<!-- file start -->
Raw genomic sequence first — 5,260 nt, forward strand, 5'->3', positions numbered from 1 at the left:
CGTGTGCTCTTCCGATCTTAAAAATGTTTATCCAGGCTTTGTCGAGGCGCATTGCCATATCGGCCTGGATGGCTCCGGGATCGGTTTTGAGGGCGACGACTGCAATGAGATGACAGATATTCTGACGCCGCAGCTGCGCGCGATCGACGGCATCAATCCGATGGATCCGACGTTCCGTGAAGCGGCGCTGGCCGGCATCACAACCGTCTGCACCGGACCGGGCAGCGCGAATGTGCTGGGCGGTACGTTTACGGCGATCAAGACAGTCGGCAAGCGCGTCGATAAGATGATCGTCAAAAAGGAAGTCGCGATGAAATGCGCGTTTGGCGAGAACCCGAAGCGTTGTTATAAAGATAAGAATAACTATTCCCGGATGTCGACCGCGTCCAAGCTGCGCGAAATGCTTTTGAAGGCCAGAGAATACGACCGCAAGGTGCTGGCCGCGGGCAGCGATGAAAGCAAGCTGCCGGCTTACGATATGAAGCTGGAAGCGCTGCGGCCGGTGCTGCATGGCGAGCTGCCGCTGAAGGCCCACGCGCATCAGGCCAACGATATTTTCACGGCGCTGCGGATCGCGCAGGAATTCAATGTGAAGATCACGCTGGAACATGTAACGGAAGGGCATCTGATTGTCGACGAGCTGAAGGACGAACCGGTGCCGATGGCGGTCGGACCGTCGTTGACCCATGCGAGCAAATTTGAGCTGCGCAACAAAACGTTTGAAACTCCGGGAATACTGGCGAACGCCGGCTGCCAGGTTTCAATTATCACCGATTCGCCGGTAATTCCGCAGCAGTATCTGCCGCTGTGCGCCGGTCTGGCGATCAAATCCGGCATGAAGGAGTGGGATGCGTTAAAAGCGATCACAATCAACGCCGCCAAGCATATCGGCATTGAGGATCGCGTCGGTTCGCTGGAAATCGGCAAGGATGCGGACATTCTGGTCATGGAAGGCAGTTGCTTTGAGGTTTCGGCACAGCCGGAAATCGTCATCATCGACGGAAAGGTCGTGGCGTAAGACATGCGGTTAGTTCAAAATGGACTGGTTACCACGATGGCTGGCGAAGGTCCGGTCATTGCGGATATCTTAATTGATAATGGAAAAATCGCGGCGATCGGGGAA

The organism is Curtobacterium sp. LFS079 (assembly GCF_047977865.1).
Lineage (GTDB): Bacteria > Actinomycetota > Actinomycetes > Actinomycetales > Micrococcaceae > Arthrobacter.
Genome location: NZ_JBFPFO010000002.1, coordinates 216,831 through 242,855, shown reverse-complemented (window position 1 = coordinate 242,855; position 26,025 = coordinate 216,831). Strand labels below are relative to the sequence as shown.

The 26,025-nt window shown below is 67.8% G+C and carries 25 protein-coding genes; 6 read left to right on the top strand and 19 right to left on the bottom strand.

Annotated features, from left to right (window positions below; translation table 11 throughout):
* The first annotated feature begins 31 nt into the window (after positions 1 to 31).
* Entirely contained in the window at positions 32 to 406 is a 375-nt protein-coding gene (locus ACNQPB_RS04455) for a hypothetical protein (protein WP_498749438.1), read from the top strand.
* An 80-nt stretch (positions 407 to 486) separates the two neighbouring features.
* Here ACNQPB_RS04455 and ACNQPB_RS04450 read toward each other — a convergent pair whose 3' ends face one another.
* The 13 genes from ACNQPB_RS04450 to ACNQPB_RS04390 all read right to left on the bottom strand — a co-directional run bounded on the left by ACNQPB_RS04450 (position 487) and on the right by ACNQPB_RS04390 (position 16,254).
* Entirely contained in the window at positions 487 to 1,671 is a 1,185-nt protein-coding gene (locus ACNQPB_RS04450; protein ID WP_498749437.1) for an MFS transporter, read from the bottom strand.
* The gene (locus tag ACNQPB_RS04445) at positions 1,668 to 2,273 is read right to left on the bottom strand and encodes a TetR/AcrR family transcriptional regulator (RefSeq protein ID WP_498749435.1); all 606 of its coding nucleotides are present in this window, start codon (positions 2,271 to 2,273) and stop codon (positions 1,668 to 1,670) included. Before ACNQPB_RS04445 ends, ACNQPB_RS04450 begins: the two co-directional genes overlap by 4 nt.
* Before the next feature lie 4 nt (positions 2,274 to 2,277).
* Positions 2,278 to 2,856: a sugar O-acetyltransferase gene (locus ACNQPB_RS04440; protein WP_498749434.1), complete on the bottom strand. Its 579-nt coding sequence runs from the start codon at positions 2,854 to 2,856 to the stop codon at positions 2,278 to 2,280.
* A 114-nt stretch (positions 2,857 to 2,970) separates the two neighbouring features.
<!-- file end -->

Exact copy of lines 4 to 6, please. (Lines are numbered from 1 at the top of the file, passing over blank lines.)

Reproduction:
Lineage (GTDB): Bacteria > Actinomycetota > Actinomycetes > Actinomycetales > Micrococcaceae > Arthrobacter.
Genome location: NZ_JBFPFO010000002.1, coordinates 216,831 through 242,855, shown reverse-complemented (window position 1 = coordinate 242,855; position 26,025 = coordinate 216,831). Strand labels below are relative to the sequence as shown.

The 26,025-nt window shown below is 67.8% G+C and carries 25 protein-coding genes; 6 read left to right on the top strand and 19 right to left on the bottom strand.